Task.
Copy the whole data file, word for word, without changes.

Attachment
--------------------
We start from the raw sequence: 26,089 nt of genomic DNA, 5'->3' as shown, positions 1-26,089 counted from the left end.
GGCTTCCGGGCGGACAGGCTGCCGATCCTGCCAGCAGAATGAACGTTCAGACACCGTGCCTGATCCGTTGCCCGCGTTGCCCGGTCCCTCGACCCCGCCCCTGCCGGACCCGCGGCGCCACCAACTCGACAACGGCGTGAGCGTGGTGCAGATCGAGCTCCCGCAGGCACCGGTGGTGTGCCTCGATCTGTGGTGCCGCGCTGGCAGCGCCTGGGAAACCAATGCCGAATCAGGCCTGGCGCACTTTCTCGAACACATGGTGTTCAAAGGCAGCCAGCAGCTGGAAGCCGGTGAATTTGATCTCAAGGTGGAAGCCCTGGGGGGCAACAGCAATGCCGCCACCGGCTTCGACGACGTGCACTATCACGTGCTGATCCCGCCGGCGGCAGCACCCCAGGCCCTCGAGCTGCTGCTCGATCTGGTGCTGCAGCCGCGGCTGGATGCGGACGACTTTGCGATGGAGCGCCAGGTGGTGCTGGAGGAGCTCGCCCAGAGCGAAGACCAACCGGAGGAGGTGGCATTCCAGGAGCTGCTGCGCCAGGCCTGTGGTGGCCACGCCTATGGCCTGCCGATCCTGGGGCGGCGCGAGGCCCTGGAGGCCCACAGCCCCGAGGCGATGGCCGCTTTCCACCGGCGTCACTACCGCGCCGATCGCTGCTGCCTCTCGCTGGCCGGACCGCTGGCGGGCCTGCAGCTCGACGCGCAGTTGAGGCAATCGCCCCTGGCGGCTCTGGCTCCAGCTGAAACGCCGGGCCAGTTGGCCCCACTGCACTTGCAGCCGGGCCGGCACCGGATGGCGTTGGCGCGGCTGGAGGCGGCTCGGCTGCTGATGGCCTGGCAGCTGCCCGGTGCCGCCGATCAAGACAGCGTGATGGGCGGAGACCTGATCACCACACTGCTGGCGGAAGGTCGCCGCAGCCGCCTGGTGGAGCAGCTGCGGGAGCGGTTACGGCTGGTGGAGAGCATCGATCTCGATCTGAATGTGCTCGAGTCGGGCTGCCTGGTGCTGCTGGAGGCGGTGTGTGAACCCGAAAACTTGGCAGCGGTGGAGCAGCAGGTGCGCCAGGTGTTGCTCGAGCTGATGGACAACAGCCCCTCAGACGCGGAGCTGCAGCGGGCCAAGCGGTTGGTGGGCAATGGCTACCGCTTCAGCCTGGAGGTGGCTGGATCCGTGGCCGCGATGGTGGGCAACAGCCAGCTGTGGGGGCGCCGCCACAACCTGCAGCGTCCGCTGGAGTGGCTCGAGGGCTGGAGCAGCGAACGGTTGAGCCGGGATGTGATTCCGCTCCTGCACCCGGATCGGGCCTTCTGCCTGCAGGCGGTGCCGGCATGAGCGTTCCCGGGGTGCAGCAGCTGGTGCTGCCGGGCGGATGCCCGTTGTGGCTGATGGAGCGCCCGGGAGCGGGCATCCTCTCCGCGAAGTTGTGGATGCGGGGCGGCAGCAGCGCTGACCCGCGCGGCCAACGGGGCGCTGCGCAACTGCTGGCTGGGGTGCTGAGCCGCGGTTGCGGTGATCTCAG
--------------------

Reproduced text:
We start from the raw sequence: 26,089 nt of genomic DNA, 5'->3' as shown, positions 1-26,089 counted from the left end.
GGCTTCCGGGCGGACAGGCTGCCGATCCTGCCAGCAGAATGAACGTTCAGACACCGTGCCTGATCCGTTGCCCGCGTTGCCCGGTCCCTCGACCCCGCCCCTGCCGGACCCGCGGCGCCACCAACTCGACAACGGCGTGAGCGTGGTGCAGATCGAGCTCCCGCAGGCACCGGTGGTGTGCCTCGATCTGTGGTGCCGCGCTGGCAGCGCCTGGGAAACCAATGCCGAATCAGGCCTGGCGCACTTTCTCGAACACATGGTGTTCAAAGGCAGCCAGCAGCTGGAAGCCGGTGAATTTGATCTCAAGGTGGAAGCCCTGGGGGGCAACAGCAATGCCGCCACCGGCTTCGACGACGTGCACTATCACGTGCTGATCCCGCCGGCGGCAGCACCCCAGGCCCTCGAGCTGCTGCTCGATCTGGTGCTGCAGCCGCGGCTGGATGCGGACGACTTTGCGATGGAGCGCCAGGTGGTGCTGGAGGAGCTCGCCCAGAGCGAAGACCAACCGGAGGAGGTGGCATTCCAGGAGCTGCTGCGCCAGGCCTGTGGTGGCCACGCCTATGGCCTGCCGATCCTGGGGCGGCGCGAGGCCCTGGAGGCCCACAGCCCCGAGGCGATGGCCGCTTTCCACCGGCGTCACTACCGCGCCGATCGCTGCTGCCTCTCGCTGGCCGGACCGCTGGCGGGCCTGCAGCTCGACGCGCAGTTGAGGCAATCGCCCCTGGCGGCTCTGGCTCCAGCTGAAACGCCGGGCCAGTTGGCCCCACTGCACTTGCAGCCGGGCCGGCACCGGATGGCGTTGGCGCGGCTGGAGGCGGCTCGGCTGCTGATGGCCTGGCAGCTGCCCGGTGCCGCCGATCAAGACAGCGTGATGGGCGGAGACCTGATCACCACACTGCTGGCGGAAGGTCGCCGCAGCCGCCTGGTGGAGCAGCTGCGGGAGCGGTTACGGCTGGTGGAGAGCATCGATCTCGATCTGAATGTGCTCGAGTCGGGCTGCCTGGTGCTGCTGGAGGCGGTGTGTGAACCCGAAAACTTGGCAGCGGTGGAGCAGCAGGTGCGCCAGGTGTTGCTCGAGCTGATGGACAACAGCCCCTCAGACGCGGAGCTGCAGCGGGCCAAGCGGTTGGTGGGCAATGGCTACCGCTTCAGCCTGGAGGTGGCTGGATCCGTGGCCGCGATGGTGGGCAACAGCCAGCTGTGGGGGCGCCGCCACAACCTGCAGCGTCCGCTGGAGTGGCTCGAGGGCTGGAGCAGCGAACGGTTGAGCCGGGATGTGATTCCGCTCCTGCACCCGGATCGGGCCTTCTGCCTGCAGGCGGTGCCGGCATGAGCGTTCCCGGGGTGCAGCAGCTGGTGCTGCCGGGCGGATGCCCGTTGTGGCTGATGGAGCGCCCGGGAGCGGGCATCCTCTCCGCGAAGTTGTGGATGCGGGGCGGCAGCAGCGCTGACCCGCGCGGCCAACGGGGCGCTGCGCAACTGCTGGCTGGGGTGCTGAGCCGCGGTTGCGGTGATCTCAG